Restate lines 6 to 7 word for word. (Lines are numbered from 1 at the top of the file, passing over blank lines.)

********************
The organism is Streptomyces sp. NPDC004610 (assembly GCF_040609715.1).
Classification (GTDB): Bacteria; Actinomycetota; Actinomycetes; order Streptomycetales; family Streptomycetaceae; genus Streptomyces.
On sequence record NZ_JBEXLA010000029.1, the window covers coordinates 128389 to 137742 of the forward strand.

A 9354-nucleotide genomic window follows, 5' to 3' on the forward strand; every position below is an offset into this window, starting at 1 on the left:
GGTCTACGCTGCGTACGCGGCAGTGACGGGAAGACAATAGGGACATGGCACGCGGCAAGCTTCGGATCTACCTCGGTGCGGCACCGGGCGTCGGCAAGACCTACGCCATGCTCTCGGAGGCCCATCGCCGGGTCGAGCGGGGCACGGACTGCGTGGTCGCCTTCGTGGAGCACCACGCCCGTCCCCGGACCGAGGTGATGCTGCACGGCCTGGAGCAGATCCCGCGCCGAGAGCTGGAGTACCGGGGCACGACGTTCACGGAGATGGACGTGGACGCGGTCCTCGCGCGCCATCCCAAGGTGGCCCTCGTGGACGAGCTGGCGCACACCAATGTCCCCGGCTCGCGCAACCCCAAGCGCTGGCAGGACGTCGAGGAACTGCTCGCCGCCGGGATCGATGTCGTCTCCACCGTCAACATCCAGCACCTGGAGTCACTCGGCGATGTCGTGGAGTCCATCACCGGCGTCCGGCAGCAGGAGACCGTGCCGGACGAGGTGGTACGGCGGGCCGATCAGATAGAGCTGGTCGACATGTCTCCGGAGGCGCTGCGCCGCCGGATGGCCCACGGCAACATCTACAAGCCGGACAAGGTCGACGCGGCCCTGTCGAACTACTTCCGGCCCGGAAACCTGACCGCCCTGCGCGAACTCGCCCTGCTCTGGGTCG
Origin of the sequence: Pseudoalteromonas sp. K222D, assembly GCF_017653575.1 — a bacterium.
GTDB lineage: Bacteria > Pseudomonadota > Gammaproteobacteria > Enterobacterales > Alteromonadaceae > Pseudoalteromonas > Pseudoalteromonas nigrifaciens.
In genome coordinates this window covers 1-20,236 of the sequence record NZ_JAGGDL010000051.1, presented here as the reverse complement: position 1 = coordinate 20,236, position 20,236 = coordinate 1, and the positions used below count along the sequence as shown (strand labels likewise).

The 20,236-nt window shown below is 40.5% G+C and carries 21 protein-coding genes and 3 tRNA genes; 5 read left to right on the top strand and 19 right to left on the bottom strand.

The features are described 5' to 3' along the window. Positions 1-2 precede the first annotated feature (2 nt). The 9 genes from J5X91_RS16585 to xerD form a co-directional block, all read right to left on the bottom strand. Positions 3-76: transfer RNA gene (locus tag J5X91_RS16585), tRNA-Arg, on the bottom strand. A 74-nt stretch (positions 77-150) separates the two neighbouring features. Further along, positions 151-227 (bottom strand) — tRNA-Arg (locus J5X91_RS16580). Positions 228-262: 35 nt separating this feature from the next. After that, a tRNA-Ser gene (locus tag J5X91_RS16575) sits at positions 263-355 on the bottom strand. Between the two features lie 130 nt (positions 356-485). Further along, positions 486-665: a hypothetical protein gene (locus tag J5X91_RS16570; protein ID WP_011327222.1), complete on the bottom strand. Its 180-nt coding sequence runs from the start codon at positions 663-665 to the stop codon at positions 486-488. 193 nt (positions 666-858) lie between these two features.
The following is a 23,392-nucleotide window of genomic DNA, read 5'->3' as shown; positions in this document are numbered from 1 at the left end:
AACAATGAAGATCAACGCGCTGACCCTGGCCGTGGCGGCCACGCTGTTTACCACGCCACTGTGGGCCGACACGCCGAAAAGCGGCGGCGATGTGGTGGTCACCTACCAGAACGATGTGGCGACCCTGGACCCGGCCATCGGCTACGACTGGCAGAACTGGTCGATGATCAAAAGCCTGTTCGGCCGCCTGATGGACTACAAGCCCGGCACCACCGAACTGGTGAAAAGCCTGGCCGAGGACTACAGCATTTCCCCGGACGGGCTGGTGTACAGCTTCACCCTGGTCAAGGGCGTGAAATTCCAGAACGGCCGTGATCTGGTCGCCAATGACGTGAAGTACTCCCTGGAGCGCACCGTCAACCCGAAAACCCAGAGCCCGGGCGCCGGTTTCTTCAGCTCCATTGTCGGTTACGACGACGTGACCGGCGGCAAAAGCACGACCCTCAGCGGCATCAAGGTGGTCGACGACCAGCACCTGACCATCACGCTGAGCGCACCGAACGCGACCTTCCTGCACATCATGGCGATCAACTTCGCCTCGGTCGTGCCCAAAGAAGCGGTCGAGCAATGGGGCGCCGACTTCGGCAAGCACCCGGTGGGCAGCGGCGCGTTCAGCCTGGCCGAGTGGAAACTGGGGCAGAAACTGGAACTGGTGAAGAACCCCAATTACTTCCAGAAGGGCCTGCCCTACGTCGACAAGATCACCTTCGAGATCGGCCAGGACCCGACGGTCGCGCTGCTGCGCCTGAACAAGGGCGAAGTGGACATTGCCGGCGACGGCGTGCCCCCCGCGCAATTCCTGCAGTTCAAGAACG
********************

Origin of the sequence: Pseudoalteromonas sp. K222D, assembly GCF_017653575.1 — a bacterium.
GTDB lineage: Bacteria > Pseudomonadota > Gammaproteobacteria > Enterobacterales > Alteromonadaceae > Pseudoalteromonas > Pseudoalteromonas nigrifaciens.